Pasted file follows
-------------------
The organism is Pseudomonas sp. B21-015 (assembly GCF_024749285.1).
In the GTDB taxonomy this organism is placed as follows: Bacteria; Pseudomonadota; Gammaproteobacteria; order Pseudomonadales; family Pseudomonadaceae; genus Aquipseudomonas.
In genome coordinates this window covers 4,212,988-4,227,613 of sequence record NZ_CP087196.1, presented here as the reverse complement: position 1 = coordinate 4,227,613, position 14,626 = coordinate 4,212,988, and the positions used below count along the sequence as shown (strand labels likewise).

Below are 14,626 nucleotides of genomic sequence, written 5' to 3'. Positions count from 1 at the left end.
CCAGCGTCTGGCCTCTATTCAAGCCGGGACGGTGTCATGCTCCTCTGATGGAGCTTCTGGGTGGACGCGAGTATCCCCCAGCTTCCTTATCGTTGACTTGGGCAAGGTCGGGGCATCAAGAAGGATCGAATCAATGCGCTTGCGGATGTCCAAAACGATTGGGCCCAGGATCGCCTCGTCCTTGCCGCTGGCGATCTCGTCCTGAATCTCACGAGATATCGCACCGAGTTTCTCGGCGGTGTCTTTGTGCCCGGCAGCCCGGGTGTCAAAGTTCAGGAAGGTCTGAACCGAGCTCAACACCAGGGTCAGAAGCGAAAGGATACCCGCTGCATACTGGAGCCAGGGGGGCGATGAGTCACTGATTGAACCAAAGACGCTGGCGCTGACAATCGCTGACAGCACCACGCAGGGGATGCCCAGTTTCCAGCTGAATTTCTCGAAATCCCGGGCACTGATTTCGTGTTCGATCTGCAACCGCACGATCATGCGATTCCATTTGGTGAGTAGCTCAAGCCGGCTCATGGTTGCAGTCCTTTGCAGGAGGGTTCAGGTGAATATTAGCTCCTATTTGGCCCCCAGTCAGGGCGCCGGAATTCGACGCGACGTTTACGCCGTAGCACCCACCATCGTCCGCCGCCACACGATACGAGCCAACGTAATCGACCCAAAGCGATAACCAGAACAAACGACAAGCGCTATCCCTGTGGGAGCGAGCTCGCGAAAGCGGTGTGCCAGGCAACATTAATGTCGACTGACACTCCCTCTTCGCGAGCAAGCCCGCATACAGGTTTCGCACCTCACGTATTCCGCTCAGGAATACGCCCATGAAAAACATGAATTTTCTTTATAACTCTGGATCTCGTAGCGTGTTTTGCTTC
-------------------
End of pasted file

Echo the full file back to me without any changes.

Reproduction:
The organism is Pseudomonas sp. B21-015 (assembly GCF_024749285.1).
In the GTDB taxonomy this organism is placed as follows: Bacteria; Pseudomonadota; Gammaproteobacteria; order Pseudomonadales; family Pseudomonadaceae; genus Aquipseudomonas.
In genome coordinates this window covers 4,212,988-4,227,613 of sequence record NZ_CP087196.1, presented here as the reverse complement: position 1 = coordinate 4,227,613, position 14,626 = coordinate 4,212,988, and the positions used below count along the sequence as shown (strand labels likewise).

Below are 14,626 nucleotides of genomic sequence, written 5' to 3'. Positions count from 1 at the left end.
CCAGCGTCTGGCCTCTATTCAAGCCGGGACGGTGTCATGCTCCTCTGATGGAGCTTCTGGGTGGACGCGAGTATCCCCCAGCTTCCTTATCGTTGACTTGGGCAAGGTCGGGGCATCAAGAAGGATCGAATCAATGCGCTTGCGGATGTCCAAAACGATTGGGCCCAGGATCGCCTCGTCCTTGCCGCTGGCGATCTCGTCCTGAATCTCACGAGATATCGCACCGAGTTTCTCGGCGGTGTCTTTGTGCCCGGCAGCCCGGGTGTCAAAGTTCAGGAAGGTCTGAACCGAGCTCAACACCAGGGTCAGAAGCGAAAGGATACCCGCTGCATACTGGAGCCAGGGGGGCGATGAGTCACTGATTGAACCAAAGACGCTGGCGCTGACAATCGCTGACAGCACCACGCAGGGGATGCCCAGTTTCCAGCTGAATTTCTCGAAATCCCGGGCACTGATTTCGTGTTCGATCTGCAACCGCACGATCATGCGATTCCATTTGGTGAGTAGCTCAAGCCGGCTCATGGTTGCAGTCCTTTGCAGGAGGGTTCAGGTGAATATTAGCTCCTATTTGGCCCCCAGTCAGGGCGCCGGAATTCGACGCGACGTTTACGCCGTAGCACCCACCATCGTCCGCCGCCACACGATACGAGCCAACGTAATCGACCCAAAGCGATAACCAGAACAAACGACAAGCGCTATCCCTGTGGGAGCGAGCTCGCGAAAGCGGTGTGCCAGGCAACATTAATGTCGACTGACACTCCCTCTTCGCGAGCAAGCCCGCATACAGGTTTCGCACCTCACGTATTCCGCTCAGGAATACGCCCATGAAAAACATGAATTTTCTTTATAACTCTGGATCTCGTAGCGTGTTTTGCTTC